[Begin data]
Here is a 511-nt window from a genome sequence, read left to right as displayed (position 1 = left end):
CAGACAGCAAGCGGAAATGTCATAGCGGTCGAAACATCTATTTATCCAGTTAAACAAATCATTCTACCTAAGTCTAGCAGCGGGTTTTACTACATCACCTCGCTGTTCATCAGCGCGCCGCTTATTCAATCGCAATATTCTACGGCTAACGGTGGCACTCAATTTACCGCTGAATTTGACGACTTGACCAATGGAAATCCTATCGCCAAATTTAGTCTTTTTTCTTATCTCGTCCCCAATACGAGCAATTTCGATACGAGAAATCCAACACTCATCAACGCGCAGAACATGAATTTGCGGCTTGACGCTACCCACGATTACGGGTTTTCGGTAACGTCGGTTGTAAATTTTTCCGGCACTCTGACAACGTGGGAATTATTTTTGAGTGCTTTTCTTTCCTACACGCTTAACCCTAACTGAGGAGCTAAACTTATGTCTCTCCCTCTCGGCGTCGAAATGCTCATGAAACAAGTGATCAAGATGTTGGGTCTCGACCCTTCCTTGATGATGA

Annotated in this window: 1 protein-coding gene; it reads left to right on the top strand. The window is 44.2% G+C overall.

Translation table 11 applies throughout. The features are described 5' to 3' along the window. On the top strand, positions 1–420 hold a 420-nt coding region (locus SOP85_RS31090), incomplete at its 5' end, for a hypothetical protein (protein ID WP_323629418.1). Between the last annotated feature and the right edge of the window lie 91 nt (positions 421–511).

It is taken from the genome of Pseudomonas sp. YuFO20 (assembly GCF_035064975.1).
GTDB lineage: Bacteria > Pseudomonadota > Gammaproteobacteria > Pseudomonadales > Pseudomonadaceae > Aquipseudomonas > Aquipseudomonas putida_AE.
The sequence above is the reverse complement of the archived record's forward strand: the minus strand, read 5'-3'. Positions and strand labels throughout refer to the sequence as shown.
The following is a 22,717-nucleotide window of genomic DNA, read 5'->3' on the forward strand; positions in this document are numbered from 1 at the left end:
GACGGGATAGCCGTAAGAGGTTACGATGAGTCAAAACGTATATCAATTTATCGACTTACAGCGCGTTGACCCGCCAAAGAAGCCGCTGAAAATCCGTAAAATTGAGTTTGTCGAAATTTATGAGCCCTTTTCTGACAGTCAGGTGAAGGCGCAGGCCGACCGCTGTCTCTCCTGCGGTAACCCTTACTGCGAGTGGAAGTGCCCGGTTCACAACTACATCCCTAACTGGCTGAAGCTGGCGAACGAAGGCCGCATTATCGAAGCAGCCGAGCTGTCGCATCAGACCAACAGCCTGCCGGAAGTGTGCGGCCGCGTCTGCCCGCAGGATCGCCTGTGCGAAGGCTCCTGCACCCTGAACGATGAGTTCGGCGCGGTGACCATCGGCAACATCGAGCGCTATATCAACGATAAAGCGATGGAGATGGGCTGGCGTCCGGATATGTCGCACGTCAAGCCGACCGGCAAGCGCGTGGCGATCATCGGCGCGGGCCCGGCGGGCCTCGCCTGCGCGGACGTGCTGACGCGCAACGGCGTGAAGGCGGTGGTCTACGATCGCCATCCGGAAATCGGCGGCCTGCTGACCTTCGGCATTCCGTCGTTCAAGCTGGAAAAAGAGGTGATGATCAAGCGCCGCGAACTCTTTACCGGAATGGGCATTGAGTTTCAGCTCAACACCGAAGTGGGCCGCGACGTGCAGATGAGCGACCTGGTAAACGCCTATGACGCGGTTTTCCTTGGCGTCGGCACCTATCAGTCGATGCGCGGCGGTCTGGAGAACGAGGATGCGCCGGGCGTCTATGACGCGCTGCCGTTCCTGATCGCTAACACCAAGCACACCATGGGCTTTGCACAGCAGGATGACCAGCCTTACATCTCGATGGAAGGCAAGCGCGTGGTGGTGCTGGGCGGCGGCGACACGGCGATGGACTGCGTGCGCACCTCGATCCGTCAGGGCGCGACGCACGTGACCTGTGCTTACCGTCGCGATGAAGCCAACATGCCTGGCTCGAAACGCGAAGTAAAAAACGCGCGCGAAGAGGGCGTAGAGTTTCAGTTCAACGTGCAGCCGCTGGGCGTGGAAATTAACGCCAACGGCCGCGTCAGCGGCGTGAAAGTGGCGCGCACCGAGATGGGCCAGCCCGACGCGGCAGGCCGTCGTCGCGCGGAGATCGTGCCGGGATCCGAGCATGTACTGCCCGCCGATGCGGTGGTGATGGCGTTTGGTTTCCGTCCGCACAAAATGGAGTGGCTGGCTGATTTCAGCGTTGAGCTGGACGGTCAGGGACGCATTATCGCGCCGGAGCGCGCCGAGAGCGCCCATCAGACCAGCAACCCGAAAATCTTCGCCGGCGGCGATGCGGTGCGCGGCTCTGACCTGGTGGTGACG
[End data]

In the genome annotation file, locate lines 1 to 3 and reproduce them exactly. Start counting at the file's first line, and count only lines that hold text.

Here is a 511-nt window from a genome sequence, read left to right as displayed (position 1 = left end):
CAGACAGCAAGCGGAAATGTCATAGCGGTCGAAACATCTATTTATCCAGTTAAACAAATCATTCTACCTAAGTCTAGCAGCGGGTTTTACTACATCACCTCGCTGTTCATCAGCGCGCCGCTTATTCAATCGCAATATTCTACGGCTAACGGTGGCACTCAATTTACCGCTGAATTTGACGACTTGACCAATGGAAATCCTATCGCCAAATTTAGTCTTTTTTCTTATCTCGTCCCCAATACGAGCAATTTCGATACGAGAAATCCAACACTCATCAACGCGCAGAACATGAATTTGCGGCTTGACGCTACCCACGATTACGGGTTTTCGGTAACGTCGGTTGTAAATTTTTCCGGCACTCTGACAACGTGGGAATTATTTTTGAGTGCTTTTCTTTCCTACACGCTTAACCCTAACTGAGGAGCTAAACTTATGTCTCTCCCTCTCGGCGTCGAAATGCTCATGAAACAAGTGATCAAGATGTTGGGTCTCGACCCTTCCTTGATGATGA

Annotated in this window: 1 protein-coding gene; it reads left to right on the top strand. The window is 44.2% G+C overall.